39. The Commission also observes that the provisions governing transmission of television signals in §§ 73.682(a)(14) and 73.625(c) of the rules specify that it shall be standard to employ horizontal polarization. The ERP of a television station is therefore considered to be that of its horizontally polarized component. However, § 73.682(a)(14) also provides that circular or elliptical polarization may be employed and that, in such cases, transmission of the horizontal and vertical components in time and space quadrature shall be used. Where such polarizations are used, the ERP of the vertically polarized component may not exceed the ERP of the horizontally polarized component. Stations therefore could achieve an increase in signal levels at indoor locations of perhaps 3 dB by using circular polarization. This step could also be combined with an increase in ERP (horizontal ERP) under the proposal to allow higher VHF maximum power levels. We encourage stations to make use of the option to use increased power under the vertical polarization provisions as a means to improve reception of their signals by indoor viewers.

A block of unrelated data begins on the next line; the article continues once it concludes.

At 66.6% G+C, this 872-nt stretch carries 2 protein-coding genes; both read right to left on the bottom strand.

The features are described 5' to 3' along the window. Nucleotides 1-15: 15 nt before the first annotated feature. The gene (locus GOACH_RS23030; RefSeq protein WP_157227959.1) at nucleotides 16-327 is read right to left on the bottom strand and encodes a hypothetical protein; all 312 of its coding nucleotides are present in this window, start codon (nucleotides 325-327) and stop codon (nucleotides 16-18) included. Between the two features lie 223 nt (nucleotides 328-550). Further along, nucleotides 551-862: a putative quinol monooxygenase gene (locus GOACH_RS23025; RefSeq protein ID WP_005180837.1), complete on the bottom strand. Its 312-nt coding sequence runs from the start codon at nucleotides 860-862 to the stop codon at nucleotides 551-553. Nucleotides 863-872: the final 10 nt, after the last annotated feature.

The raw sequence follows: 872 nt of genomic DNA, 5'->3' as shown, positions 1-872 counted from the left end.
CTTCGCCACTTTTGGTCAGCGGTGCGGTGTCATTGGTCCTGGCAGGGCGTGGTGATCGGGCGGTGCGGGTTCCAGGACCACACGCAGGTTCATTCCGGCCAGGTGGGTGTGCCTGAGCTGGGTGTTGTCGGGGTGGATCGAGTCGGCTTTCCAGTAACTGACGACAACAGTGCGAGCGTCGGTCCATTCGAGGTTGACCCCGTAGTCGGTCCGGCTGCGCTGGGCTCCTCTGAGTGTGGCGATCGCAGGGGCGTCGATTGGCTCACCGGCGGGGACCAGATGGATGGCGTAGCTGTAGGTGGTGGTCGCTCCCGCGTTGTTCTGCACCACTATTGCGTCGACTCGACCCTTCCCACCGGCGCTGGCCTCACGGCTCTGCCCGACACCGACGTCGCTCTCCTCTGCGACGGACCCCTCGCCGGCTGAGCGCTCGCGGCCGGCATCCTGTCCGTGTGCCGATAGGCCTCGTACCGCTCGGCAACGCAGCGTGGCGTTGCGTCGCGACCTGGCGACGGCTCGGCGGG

40. A collateral issue that arises in the context of consideration of increases in the power limits for digital television stations on VHF channels is whether the Commission should also increase the minimum distance requirements for new, post-transition VHF channel allotments with regard to other stations or channel allotments on the same and first-adjacent channels, as specified in §§ 73.616 and 73.623(d) of the rules. Stations on new allotments that operate at the proposed new power limits and are at or close to the current minimum distances with regard to other stations could cause more interference to such stations (and vice versa) than would occur under the current power limits. Increasing those distances would resolve the interference concerns but would also tend to limit opportunities or new stations or for stations desiring to change channels (which necessitates modifying the allotment on which they operate). The Commission generally believes it would be desirable to maintain the current distance standards for new and changed allotments in order to avoid further limiting opportunities for new allotments. The Commission therefore is not proposing to change the minimum distance requirements for new and modified allotments.